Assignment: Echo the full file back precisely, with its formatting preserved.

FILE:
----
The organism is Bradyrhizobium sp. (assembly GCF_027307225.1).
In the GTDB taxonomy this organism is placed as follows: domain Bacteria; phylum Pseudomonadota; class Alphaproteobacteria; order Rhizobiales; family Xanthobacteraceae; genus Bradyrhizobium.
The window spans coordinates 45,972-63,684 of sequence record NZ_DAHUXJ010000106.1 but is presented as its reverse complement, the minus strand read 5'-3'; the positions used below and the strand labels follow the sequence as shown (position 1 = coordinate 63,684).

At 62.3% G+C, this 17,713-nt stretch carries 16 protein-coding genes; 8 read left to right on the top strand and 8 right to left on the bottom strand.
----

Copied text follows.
The organism is Bradyrhizobium sp. (assembly GCF_027307225.1).
In the GTDB taxonomy this organism is placed as follows: domain Bacteria; phylum Pseudomonadota; class Alphaproteobacteria; order Rhizobiales; family Xanthobacteraceae; genus Bradyrhizobium.
The window spans coordinates 45,972-63,684 of sequence record NZ_DAHUXJ010000106.1 but is presented as its reverse complement, the minus strand read 5'-3'; the positions used below and the strand labels follow the sequence as shown (position 1 = coordinate 63,684).

At 62.3% G+C, this 17,713-nt stretch carries 16 protein-coding genes; 8 read left to right on the top strand and 8 right to left on the bottom strand.